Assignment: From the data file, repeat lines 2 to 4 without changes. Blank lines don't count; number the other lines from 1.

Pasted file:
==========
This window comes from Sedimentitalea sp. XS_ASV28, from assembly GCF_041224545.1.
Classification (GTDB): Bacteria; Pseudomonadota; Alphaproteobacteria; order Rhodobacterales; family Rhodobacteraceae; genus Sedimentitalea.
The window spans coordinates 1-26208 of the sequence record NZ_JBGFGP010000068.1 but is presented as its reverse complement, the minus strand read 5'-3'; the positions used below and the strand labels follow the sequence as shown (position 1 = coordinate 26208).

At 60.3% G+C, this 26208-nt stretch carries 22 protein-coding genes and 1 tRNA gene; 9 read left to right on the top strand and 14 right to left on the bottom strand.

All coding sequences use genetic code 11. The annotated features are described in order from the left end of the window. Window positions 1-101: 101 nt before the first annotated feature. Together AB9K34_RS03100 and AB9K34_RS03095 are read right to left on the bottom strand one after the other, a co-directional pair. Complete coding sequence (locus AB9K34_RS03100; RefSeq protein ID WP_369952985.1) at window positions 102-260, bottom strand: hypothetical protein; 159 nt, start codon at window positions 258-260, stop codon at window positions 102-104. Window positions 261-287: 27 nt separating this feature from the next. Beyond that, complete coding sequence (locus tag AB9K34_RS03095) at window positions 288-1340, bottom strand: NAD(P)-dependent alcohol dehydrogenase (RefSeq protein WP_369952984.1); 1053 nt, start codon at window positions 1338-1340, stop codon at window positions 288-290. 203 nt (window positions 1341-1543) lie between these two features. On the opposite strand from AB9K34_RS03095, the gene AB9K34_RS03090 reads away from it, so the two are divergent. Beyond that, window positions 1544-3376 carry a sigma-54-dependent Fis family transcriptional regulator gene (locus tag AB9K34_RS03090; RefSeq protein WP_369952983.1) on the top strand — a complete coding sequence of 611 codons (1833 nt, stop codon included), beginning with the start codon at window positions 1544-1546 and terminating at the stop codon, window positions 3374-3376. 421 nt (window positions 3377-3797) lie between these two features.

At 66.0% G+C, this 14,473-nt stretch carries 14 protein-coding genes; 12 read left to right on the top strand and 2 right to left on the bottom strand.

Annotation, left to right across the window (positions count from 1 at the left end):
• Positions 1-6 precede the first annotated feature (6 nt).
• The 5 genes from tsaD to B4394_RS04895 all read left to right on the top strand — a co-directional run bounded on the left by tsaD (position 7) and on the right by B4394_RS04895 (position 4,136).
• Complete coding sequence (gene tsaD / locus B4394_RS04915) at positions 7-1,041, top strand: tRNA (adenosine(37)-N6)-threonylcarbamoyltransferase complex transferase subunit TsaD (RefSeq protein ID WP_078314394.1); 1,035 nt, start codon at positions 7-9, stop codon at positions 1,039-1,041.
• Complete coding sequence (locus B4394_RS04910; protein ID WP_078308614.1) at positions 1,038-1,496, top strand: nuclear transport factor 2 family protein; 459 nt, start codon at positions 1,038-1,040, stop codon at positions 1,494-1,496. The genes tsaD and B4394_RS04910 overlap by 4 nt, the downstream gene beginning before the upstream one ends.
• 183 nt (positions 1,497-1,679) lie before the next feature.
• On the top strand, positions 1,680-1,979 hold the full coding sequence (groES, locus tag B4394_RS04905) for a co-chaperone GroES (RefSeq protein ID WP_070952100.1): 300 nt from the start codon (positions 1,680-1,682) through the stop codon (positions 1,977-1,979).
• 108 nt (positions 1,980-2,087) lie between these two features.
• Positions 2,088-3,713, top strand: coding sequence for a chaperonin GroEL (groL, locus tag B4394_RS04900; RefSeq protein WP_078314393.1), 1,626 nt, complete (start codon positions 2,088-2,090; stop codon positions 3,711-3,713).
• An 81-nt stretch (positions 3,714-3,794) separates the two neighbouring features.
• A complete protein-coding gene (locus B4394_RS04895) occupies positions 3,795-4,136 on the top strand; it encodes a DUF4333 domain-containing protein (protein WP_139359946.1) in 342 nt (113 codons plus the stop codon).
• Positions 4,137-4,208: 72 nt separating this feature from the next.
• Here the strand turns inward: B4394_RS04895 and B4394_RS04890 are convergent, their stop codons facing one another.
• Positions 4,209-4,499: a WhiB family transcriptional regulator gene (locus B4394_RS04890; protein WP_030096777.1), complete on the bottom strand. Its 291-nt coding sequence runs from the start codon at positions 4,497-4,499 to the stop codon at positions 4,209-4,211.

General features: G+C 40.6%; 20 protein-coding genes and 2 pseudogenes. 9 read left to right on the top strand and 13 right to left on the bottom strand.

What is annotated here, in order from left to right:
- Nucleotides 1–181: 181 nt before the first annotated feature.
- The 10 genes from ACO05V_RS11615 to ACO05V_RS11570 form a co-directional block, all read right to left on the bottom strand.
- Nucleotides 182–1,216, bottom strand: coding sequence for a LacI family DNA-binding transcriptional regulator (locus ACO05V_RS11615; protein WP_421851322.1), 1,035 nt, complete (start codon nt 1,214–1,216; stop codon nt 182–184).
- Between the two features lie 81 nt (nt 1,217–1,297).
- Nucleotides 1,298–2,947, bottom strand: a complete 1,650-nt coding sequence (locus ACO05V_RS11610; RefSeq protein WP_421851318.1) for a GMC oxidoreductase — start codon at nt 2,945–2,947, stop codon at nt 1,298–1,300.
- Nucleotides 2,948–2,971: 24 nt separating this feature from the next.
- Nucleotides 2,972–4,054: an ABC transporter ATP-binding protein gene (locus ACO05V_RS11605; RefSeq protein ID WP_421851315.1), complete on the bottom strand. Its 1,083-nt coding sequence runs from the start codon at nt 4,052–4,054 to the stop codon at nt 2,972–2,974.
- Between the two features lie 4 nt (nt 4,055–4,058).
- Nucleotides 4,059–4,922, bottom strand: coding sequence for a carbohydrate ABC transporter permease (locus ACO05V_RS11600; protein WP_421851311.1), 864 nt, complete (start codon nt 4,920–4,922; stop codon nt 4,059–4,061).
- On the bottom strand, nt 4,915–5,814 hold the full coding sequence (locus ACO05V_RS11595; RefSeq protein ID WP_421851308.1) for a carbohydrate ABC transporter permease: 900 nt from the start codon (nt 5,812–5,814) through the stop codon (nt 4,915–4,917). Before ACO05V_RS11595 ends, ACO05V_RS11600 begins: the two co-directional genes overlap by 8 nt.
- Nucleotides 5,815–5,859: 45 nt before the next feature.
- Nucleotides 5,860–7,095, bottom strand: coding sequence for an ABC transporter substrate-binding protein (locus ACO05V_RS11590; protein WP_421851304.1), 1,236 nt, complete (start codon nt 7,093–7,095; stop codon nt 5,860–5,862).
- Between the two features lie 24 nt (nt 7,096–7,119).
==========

Classification (GTDB): Bacteria; Pseudomonadota; Alphaproteobacteria; order Rhodobacterales; family Rhodobacteraceae; genus Sedimentitalea.
The window spans coordinates 1-26208 of the sequence record NZ_JBGFGP010000068.1 but is presented as its reverse complement, the minus strand read 5'-3'; the positions used below and the strand labels follow the sequence as shown (position 1 = coordinate 26208).

At 60.3% G+C, this 26208-nt stretch carries 22 protein-coding genes and 1 tRNA gene; 9 read left to right on the top strand and 14 right to left on the bottom strand.